Google is joining the ranks of companies sounding the death knell of Adobe’s Flash. The company announced that it will automatically pause Flash content in its Chrome browser starting Sept. 1. This goes a step beyond pausing auto-playing Flash content in Chrome Beta, which Google began doing in June.
In a Google+ post, Google’s AdWords account revealed the company’s plans to roll out its update to all Chrome browsers starting Sept. 1. “Most Flash ads uploaded to AdWords are automatically converted to HTML5,” the post notes.
“This update significantly reduces power consumption, allowing you to surf the Web longer before having to hunt for a power outlet,” Google said in its June blog post announcing the change for the beta version of Chrome. The post specified that Chrome would “intelligently pause content (like Flash animations) that aren’t central to the Web page, while keeping central content (like a video) playing without interruption.”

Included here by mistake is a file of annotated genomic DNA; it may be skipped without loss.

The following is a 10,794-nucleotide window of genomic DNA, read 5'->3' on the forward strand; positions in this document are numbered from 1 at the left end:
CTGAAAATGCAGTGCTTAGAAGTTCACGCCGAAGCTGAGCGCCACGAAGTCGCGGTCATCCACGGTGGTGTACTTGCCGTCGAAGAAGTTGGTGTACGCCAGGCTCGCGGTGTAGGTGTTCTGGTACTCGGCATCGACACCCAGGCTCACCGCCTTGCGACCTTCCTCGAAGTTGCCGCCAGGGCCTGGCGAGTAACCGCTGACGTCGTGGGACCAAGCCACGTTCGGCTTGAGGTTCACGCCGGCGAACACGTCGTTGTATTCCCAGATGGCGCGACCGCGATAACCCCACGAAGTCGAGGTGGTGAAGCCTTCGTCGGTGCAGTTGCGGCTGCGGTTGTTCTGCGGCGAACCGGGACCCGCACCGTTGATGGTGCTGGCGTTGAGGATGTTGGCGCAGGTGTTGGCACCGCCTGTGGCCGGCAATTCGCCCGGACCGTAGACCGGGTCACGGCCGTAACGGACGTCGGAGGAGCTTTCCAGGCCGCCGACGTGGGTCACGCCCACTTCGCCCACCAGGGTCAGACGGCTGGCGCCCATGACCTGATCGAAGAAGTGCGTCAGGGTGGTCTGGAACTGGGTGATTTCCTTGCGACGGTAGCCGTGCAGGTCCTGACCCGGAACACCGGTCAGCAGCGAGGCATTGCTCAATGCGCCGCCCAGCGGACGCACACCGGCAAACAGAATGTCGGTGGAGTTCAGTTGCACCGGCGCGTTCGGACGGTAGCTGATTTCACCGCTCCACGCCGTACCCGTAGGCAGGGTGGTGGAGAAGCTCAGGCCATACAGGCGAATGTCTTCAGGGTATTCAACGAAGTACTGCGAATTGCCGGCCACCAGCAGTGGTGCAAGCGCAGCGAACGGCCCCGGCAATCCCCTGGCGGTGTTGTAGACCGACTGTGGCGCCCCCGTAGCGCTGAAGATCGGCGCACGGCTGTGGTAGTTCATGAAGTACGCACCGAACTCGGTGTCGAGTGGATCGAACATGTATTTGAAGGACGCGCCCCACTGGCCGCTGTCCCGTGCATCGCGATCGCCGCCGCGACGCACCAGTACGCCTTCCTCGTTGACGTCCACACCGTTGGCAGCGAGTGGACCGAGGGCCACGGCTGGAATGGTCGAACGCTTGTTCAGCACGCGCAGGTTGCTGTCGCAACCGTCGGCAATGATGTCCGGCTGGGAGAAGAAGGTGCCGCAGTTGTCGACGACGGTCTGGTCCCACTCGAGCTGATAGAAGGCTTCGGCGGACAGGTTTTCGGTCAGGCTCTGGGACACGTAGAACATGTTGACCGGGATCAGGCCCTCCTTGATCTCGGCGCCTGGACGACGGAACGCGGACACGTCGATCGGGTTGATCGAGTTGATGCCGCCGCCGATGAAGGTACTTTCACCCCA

Chrome users who want Flash content to autoplay as usual can manually change the default setting.
Beyond improving battery life and browser performance, the wider move away from Flash may also bolster security. In early July, for example, an Italian spyware firm Hacking Team found “the most beautiful Flash bug for the last four years.”
The burden of the widespread flight from Flash will fall on advertisers, which will have to move more quickly to HTML5.